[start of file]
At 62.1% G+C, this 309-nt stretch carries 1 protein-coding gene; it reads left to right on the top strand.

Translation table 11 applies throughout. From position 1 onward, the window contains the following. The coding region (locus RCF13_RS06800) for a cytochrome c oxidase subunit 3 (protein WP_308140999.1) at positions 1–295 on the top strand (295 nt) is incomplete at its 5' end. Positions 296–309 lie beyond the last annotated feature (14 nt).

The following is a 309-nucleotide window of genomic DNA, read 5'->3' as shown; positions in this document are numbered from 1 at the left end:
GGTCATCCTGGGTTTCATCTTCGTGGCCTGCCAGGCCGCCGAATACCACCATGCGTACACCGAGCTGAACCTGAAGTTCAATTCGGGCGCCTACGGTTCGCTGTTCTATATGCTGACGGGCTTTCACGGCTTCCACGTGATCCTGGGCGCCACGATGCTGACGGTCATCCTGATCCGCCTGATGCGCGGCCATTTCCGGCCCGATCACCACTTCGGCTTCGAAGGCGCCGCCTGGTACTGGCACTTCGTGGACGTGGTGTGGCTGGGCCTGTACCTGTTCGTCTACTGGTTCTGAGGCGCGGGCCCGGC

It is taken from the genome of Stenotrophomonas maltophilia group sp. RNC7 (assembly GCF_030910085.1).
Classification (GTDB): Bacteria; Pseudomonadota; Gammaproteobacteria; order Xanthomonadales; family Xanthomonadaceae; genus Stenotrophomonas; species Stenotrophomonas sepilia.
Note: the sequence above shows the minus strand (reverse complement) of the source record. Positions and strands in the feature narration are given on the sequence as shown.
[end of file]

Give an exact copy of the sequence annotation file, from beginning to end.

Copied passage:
At 62.1% G+C, this 309-nt stretch carries 1 protein-coding gene; it reads left to right on the top strand.

Translation table 11 applies throughout. From position 1 onward, the window contains the following. The coding region (locus RCF13_RS06800) for a cytochrome c oxidase subunit 3 (protein WP_308140999.1) at positions 1–295 on the top strand (295 nt) is incomplete at its 5' end. Positions 296–309 lie beyond the last annotated feature (14 nt).

The following is a 309-nucleotide window of genomic DNA, read 5'->3' as shown; positions in this document are numbered from 1 at the left end:
GGTCATCCTGGGTTTCATCTTCGTGGCCTGCCAGGCCGCCGAATACCACCATGCGTACACCGAGCTGAACCTGAAGTTCAATTCGGGCGCCTACGGTTCGCTGTTCTATATGCTGACGGGCTTTCACGGCTTCCACGTGATCCTGGGCGCCACGATGCTGACGGTCATCCTGATCCGCCTGATGCGCGGCCATTTCCGGCCCGATCACCACTTCGGCTTCGAAGGCGCCGCCTGGTACTGGCACTTCGTGGACGTGGTGTGGCTGGGCCTGTACCTGTTCGTCTACTGGTTCTGAGGCGCGGGCCCGGC

It is taken from the genome of Stenotrophomonas maltophilia group sp. RNC7 (assembly GCF_030910085.1).
Classification (GTDB): Bacteria; Pseudomonadota; Gammaproteobacteria; order Xanthomonadales; family Xanthomonadaceae; genus Stenotrophomonas; species Stenotrophomonas sepilia.
Note: the sequence above shows the minus strand (reverse complement) of the source record. Positions and strands in the feature narration are given on the sequence as shown.